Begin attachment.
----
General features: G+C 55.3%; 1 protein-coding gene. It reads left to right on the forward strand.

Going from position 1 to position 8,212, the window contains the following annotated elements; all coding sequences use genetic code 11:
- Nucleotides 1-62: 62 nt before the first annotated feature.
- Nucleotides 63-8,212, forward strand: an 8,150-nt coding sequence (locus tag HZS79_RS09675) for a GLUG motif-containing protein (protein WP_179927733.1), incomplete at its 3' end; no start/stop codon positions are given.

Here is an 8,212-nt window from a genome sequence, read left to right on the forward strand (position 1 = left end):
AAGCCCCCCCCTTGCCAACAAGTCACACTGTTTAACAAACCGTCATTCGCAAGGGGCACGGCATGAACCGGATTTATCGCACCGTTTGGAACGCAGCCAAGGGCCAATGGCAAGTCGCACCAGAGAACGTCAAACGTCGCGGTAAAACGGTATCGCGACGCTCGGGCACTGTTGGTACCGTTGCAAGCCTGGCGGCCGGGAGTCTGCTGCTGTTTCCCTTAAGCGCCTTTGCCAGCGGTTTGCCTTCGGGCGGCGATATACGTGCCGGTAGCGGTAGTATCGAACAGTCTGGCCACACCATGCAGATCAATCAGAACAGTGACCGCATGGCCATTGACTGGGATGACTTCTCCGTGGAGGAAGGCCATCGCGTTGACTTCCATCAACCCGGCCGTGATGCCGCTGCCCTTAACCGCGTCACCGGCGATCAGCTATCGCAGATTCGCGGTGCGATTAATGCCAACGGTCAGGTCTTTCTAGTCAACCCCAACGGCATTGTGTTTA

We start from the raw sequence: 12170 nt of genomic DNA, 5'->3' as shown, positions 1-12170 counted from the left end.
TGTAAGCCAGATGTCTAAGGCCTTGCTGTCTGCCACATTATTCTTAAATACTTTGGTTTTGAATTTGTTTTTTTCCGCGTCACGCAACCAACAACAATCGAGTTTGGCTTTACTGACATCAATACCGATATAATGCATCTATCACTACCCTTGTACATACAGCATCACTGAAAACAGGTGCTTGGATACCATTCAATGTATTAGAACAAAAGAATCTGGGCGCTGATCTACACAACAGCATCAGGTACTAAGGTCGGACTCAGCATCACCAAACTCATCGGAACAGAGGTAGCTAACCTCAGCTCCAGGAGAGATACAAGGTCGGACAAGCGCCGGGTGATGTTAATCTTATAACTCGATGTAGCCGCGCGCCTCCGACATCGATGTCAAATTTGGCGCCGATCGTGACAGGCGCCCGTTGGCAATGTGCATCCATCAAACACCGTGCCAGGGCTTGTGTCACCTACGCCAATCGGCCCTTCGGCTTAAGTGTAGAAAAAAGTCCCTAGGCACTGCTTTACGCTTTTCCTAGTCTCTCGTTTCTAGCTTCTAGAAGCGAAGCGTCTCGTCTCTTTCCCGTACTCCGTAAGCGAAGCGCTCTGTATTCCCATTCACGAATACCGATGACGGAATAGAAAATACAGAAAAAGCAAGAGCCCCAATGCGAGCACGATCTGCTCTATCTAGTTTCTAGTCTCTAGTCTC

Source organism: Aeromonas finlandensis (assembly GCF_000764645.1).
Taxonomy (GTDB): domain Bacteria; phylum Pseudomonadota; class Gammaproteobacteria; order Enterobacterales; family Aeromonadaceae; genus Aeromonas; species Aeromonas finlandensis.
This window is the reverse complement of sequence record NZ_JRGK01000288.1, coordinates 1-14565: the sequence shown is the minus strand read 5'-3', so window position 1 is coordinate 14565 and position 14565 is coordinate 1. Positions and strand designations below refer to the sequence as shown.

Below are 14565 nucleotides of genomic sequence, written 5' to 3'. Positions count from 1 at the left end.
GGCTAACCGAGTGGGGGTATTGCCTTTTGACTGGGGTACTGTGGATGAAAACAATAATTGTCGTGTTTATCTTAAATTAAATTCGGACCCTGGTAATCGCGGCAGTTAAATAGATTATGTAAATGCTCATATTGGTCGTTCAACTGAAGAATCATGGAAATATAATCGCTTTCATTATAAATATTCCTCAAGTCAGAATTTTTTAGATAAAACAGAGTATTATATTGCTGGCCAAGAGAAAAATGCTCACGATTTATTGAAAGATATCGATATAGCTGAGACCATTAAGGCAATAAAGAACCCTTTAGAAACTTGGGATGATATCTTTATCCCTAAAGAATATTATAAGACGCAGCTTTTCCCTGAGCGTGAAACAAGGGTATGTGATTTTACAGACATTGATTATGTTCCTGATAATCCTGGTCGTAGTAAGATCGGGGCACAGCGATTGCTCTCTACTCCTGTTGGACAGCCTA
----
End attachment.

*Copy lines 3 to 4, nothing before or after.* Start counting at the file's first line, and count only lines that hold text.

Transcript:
- Nucleotides 1-62: 62 nt before the first annotated feature.
- Nucleotides 63-8,212, forward strand: an 8,150-nt coding sequence (locus tag HZS79_RS09675) for a GLUG motif-containing protein (protein WP_179927733.1), incomplete at its 3' end; no start/stop codon positions are given.